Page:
(From KWR Special Report)
Conversation with Dr. Sean Turnell, Associate Professor, Dept. of Economics, Macquarie University and Economic Advisor, National League for Democracy
Interview by Keith W. Rabin
Sean Turnell has been a researcher of Burma’s economy for nearly twenty years. Formerly a Senior Analyst at the Reserve Bank of Australia, he is based at the Economics Department of Macquarie University in Sydney. Sean has written widely on Burma’s economy, and is a regular commentator on the country in the international press. He has been an advisor on Burma to the US State Department and other agencies, to USAID, to Australia’s Department of Foreign Affairs and Trade, to the World Bank, the Open Society Foundation, and many other international bodies. Sean has provided frequent testimony on Burma’s economy to US House of Representatives and Senate Committees. Within Burma, Sean is an advisor to a number of key stakeholders and prominent reforners, including Daw Aung San Suu Kyi and the National League for Democracy. In 2009 the Nordic Institute of Asian Studies published Sean’s book on the history of the financial sector in Burma, Fiery Dragons: Banks, Moneylenders and Microfinance in Burma.
Hello Sean, good to speak with you today. Can you tell our readers about your background, your interest in Myanmar, and your affiliation with the NLD?
I first became interested in Burma around 1990, after meeting Burmese students who had been forced to flee the country. Shortly afterwards, I came to share a house with a descendent of one of Burma’s so-called ’30 comrades’. This group of young men, which included General Aung San, Daw Aung San Suu Kyi’s father, are credited with bringing about Burma’s independence after the second world war.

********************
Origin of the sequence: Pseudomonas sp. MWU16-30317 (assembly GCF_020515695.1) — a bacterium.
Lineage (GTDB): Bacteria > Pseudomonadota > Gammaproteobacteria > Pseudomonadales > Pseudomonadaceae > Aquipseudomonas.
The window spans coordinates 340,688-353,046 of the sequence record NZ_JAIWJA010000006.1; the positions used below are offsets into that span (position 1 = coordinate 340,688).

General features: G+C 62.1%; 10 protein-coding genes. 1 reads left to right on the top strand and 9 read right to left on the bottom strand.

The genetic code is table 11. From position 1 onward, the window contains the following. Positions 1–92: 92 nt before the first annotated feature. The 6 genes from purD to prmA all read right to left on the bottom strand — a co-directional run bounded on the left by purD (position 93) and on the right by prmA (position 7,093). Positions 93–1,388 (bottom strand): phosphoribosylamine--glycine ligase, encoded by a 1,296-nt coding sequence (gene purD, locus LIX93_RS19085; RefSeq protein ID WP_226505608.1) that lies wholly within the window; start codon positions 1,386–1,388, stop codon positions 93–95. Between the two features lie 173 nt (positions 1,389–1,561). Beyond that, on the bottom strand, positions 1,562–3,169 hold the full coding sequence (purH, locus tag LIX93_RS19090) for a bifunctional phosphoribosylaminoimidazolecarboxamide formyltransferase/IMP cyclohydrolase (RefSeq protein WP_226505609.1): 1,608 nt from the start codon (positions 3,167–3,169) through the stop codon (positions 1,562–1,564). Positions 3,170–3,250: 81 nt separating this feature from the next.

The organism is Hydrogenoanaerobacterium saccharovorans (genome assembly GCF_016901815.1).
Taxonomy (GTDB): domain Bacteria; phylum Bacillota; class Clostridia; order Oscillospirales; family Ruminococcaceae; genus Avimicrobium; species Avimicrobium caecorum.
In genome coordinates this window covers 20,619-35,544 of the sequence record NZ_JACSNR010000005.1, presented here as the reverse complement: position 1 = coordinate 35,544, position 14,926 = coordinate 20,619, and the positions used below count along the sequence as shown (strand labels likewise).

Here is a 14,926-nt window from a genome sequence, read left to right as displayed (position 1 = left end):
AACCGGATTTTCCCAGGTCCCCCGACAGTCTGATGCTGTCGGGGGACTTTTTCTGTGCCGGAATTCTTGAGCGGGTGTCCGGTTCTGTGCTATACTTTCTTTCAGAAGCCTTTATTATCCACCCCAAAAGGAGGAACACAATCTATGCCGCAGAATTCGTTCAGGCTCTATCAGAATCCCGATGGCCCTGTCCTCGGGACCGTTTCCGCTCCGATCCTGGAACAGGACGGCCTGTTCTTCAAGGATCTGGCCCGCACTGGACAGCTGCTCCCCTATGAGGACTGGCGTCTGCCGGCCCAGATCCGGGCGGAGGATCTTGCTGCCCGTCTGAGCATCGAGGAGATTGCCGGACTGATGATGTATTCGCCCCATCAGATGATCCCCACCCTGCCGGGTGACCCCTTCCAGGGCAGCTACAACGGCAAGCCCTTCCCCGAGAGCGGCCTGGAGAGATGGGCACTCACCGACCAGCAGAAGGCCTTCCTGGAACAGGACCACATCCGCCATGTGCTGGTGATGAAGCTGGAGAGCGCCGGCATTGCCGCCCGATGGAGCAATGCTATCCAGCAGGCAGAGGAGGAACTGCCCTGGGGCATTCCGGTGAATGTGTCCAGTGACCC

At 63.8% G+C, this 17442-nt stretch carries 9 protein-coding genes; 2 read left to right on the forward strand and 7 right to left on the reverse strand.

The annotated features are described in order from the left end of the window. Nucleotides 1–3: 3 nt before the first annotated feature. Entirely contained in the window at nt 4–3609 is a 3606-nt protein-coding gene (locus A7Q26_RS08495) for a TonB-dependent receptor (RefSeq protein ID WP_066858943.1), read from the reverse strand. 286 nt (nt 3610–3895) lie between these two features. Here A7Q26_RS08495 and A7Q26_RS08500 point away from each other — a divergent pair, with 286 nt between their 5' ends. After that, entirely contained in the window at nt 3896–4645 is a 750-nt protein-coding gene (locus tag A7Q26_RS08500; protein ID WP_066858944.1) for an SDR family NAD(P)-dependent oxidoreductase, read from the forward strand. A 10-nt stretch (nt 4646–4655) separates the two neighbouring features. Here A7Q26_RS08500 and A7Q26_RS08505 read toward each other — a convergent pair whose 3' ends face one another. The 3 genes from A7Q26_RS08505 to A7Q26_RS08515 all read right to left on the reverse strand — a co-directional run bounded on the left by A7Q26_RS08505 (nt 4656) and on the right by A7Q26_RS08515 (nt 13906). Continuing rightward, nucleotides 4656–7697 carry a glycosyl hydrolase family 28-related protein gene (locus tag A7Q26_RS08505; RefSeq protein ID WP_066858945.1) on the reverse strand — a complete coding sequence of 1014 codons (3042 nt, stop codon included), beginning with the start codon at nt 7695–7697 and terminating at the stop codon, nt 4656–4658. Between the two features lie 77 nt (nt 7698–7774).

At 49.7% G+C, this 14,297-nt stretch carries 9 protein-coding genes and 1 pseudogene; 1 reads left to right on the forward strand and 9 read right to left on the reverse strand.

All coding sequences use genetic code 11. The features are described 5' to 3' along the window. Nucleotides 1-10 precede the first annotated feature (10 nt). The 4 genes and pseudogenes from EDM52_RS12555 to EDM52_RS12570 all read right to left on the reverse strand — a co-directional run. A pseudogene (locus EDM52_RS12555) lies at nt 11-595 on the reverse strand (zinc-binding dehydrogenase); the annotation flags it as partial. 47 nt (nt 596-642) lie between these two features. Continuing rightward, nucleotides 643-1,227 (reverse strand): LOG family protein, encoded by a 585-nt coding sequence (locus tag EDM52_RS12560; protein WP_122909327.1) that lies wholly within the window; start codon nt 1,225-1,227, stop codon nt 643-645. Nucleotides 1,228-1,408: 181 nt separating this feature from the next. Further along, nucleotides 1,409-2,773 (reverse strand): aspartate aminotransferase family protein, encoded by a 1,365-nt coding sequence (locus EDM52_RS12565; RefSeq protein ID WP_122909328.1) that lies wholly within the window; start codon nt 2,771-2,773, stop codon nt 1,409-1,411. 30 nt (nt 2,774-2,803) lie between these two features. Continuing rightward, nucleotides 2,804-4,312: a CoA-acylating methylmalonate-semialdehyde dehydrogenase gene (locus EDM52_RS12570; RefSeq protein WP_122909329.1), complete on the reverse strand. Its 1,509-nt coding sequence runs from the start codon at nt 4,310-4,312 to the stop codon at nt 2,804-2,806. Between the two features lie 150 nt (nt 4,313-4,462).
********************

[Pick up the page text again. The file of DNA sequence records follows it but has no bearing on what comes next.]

At this time I was an economist at the Reserve Bank of Australia, with a special focus on banking. This ‘professional’ side of my life soon merged with the personal, as I was asked by people from the NLD to help them analyze economic developments in Burma. Gradually this came to take over and it became my primary focus – and continued after I become an academic at Macquarie University in Australia in 1991.
I was motivated at that time by the idea that economics might be a channel through which change could be brought to Burma. First I moved to do this by trying to critique the idea, which was popular at that time, that somehow military dictatorships were good for the economy. Luckily, on this front Burma’s military rulers made this job rather easy and I have written numerous articles and written a book on the subject.
We have recently seen a historic election in which ASSK and the National League for Democracy experienced a landslide victory gaining almost 80% of contested seats – or almost 60% accounting for the 25% of seats presently reserved for the military. What does this mean and how will this change Myanmar moving forward?
It means we are now at the cusp of great change in Burma, rather than simply changes on the surface. Certainly this will be true politically, but I also think this will be the case for Burma’s economy as well. A couple of early noticeable changes will be a refocus on agriculture, and much greater investments in ‘human capital’ via greater spending allocations to health and education. Likewise though, Burma’s external image will undergo profound change. Instead of being a land associated with human rights abuses and political crises, I think we will have a country that will be the latest tourist ‘must visit’, and one that will not raise the red flags of compliance officers from London to Lisbon. Read more